Sri Lanka’s top criminal investigator insisted that after he was released on bail earlier this week, he did nothing wrong because he was remanded for more than 10 months in a murder case involving a senior police officer.
Shani Abeysekara, a 59-year-old former senior superintendent in charge of the criminal investigation department, is accused of fabricating and concealing evidence in a case against former deputy police inspector Vaas Gunawardena, his son and four other police officers.
The group killed Colombo businessman Mohamed Shiyam on a contract of USD 50,000 in May 2013, was convicted and sentenced to death.
“The truth will prevail,” Abesekara told Al Jazeera. “I am an honest and diligent official. Throughout my career, I have done nothing wrong. This is all I can say.”
Abeysekara’s humble two-bedroom apartment in Colombo is only a few hundred meters from the prison where he was held.
Although he suffered a heart attack and other health problems during his imprisonment, he appeared calm and confident.
“People who live by conscience find it easy to face anything. They know that if they do something wrong, they must face punishment,” he said.
“I will not be punished because I did nothing wrong.”
Court of Appeal dismissed the allegations
Although Gunawadna, who is believed to be closely related to President Gotabaya Rajapaksa, admitted to possessing the weapons used to kill the businessman, Abesekara was still under investigation.
A police officer stationed at the DIG residence also testified that he loaded his weapon into the police car on the day the businessman was murdered.
In its June 16 bail order, the Court of Appeal stated that “the accusation against the suspect Shani Abeysekara is the result of forgery and modification, and an afterthought”.
“According to the statements of the apparent supporters and supporters or collaborators of the convicted murderer, the so-called facts have been reported… Chief Justice Bandula Karunarathna (Bandula Karunarathna) and Rath In severely criticizing the police and legal institutions, Ratnapriya Gurusinghe said that they were blatantly trying to frame suspects by forging false evidence.
They added, “However, in the case against Abeysekara, no credible evidence was brought to the attention of the court”.
In response, Attorney General Ali Sabri told Al Jazeera that the Court of Appeal’s order showed “how strong our democracy and the rule of law are, and how independent our judiciary is”.
He said: “Therefore, I can be proud of the way the judiciary acts.”
When asked about the court’s view that the accusation against Abeysekara was false, Sabri said: “The police must consider this observation…As the attorney general, I do not manage the police.”
Sabri said the police should now “find out what was there, and if there is sufficient evidence of the allegations, they must investigate.”
Police spokesperson DIG Ajith Rohana told Al Jazeera that the department “respects the order of the Court of Appeal, and if there are guidelines or recommendations (to be followed), it will take corresponding action”.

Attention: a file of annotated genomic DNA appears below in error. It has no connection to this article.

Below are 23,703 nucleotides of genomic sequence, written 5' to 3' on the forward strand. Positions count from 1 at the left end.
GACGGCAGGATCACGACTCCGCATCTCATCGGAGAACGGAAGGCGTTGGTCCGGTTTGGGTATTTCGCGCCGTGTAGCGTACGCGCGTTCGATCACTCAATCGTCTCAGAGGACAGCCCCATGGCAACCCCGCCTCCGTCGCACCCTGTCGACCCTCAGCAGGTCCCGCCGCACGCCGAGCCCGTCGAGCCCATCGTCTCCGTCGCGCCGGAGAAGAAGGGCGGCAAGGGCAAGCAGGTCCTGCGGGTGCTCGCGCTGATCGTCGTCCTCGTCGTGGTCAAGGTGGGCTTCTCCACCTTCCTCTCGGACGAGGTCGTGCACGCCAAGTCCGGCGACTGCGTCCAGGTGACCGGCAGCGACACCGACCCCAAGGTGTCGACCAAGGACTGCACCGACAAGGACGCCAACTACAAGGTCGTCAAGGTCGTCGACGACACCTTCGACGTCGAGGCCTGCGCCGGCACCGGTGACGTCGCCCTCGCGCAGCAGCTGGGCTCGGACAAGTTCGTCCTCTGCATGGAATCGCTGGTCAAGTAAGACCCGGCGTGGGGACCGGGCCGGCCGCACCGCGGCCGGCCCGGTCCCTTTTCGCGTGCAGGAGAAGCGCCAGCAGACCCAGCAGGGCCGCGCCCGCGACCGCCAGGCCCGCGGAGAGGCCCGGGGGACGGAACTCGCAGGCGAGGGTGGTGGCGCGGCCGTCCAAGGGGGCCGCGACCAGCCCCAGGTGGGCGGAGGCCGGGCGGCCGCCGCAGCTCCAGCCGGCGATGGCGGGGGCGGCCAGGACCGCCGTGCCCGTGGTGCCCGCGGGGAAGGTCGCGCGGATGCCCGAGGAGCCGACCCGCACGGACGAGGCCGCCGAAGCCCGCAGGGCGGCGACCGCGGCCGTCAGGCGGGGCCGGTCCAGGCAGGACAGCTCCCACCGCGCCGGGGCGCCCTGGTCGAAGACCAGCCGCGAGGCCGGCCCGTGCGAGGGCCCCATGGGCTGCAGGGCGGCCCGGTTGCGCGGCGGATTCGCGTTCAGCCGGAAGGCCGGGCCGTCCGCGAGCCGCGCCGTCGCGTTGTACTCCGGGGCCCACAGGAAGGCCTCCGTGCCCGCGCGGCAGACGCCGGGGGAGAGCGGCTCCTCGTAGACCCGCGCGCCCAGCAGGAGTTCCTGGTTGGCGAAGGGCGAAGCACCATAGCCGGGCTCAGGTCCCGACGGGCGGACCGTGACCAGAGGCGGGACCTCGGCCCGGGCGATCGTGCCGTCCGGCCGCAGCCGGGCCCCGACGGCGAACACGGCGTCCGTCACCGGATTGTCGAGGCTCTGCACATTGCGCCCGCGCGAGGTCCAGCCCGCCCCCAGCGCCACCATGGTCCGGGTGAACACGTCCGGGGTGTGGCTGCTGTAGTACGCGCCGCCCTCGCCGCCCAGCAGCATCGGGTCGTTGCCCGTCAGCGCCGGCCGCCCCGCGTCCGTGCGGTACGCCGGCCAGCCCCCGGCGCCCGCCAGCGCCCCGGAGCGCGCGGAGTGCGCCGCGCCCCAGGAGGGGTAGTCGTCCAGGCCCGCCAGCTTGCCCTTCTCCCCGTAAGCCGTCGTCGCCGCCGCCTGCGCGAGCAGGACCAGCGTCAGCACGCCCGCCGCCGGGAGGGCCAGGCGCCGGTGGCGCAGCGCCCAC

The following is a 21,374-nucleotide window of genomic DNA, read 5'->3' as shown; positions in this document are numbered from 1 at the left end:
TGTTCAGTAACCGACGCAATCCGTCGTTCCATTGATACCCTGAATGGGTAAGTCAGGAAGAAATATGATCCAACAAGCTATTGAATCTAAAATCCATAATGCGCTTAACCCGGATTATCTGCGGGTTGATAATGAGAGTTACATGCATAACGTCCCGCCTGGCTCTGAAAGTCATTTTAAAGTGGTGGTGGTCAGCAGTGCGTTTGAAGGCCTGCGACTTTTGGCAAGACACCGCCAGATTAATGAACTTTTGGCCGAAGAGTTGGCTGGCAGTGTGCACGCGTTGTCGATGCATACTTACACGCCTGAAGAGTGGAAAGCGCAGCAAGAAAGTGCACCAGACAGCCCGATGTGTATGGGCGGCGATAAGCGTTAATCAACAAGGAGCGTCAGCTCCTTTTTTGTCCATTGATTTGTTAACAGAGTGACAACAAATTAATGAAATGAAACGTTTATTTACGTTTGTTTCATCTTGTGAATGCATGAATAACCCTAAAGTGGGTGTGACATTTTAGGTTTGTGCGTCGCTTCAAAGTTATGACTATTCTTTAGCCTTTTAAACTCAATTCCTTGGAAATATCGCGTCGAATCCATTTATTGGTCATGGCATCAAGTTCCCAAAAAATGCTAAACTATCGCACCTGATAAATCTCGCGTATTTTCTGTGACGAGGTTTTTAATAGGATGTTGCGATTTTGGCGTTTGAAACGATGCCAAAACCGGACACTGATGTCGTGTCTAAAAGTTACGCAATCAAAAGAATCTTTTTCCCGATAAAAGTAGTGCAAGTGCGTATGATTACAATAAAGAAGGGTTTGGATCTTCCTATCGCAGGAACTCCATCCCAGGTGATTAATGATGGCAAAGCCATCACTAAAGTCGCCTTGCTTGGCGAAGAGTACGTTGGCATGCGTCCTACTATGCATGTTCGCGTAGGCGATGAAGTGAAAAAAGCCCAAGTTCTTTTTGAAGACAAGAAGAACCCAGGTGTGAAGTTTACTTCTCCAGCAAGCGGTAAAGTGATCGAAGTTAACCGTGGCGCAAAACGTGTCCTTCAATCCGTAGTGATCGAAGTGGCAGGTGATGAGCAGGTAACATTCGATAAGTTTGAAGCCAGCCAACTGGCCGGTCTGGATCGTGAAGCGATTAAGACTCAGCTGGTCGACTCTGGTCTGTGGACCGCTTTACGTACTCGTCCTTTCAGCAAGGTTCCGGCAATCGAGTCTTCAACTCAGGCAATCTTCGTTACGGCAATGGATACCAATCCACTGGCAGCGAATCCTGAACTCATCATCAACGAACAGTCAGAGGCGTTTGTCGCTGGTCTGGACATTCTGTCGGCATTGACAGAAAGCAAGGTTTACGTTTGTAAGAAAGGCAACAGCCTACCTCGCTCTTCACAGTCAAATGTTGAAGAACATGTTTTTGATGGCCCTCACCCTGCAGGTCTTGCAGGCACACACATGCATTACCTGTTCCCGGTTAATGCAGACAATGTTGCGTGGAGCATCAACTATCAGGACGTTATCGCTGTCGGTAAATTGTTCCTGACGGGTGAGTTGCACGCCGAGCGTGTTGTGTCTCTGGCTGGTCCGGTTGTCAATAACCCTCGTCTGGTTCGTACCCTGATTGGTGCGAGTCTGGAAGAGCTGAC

During his 34-year career, Abesekara led the investigation of dozens of high-profile cases, many of which involved human rights violations and extrajudicial executions.
Usually, these cases also involve senior members of the government, as well as senior military officers and police. Many people say that when the current president served as defense minister from 2005 to 2015, Gunawardena was protected by Gotabaya Rajapaksa.
During the interrogation, the senior police threatened to kill Abesekara, a crime that resulted in him being sentenced to five years of severe imprisonment.
Touted as one of the most “hard-working” and “honest” officers, these qualities also make Abesekara a suppressed target.
Two days after Rajapaksa took office as president in November 2019, Abesekara was demoted to personal assistant to a higher-level official.
In January 2020, a leaked recording of a phone conversation between Abeysekara and actor and politician Ranjan Ramanayake went viral on the Internet.
During the conversation, it was alleged that Abeysekara’s voice criticized senior police and judicial officials in answering questions raised by Ramanayake.
As the recording went viral on the Internet, the police accused Abesekara of “bringing reputation to the police.” He was suspended.
“Abesekara is not a person who took bribes or deceives. He faces political interference from this government and the previous government,” a human rights lawyer who asked not to be named told Al Jazeera.
“Trying to show that he is biased and assassinating him seems to be part of a larger plan.”
The bail order in favor of Abeysekara was also issued a few days after Sri Lanka was condemned in the European Parliament resolution passed on June 10, in which the European Union “noted with concern the detention of former CID director Shani Abeysekara and urged the government to give the detention immediately Fair trial or unconditional release on valid allegations.”
The resolution passed by 628 of the 705 members of the General Assembly called on the European Commission to consider “temporarily withdrawing” Sri Lanka’s preferential access to the European market. Europe is Sri Lanka’s second largest export market.
At the same time, Abeysekara was determined to clear his name. The Supreme Court has filed two petitions against his arrest and detention to the Supreme Court, but any progress in the case has slowed down due to the coronavirus pandemic.
“As a Buddhist, I don’t hate anyone. I’m not angry,” he told Al Jazeera.
“I work with my conscience. I regard the duty of law enforcement as sacred. But as a result, I was forced to stay away from home, away from my family, away from my children for no reason. This is something I regret.”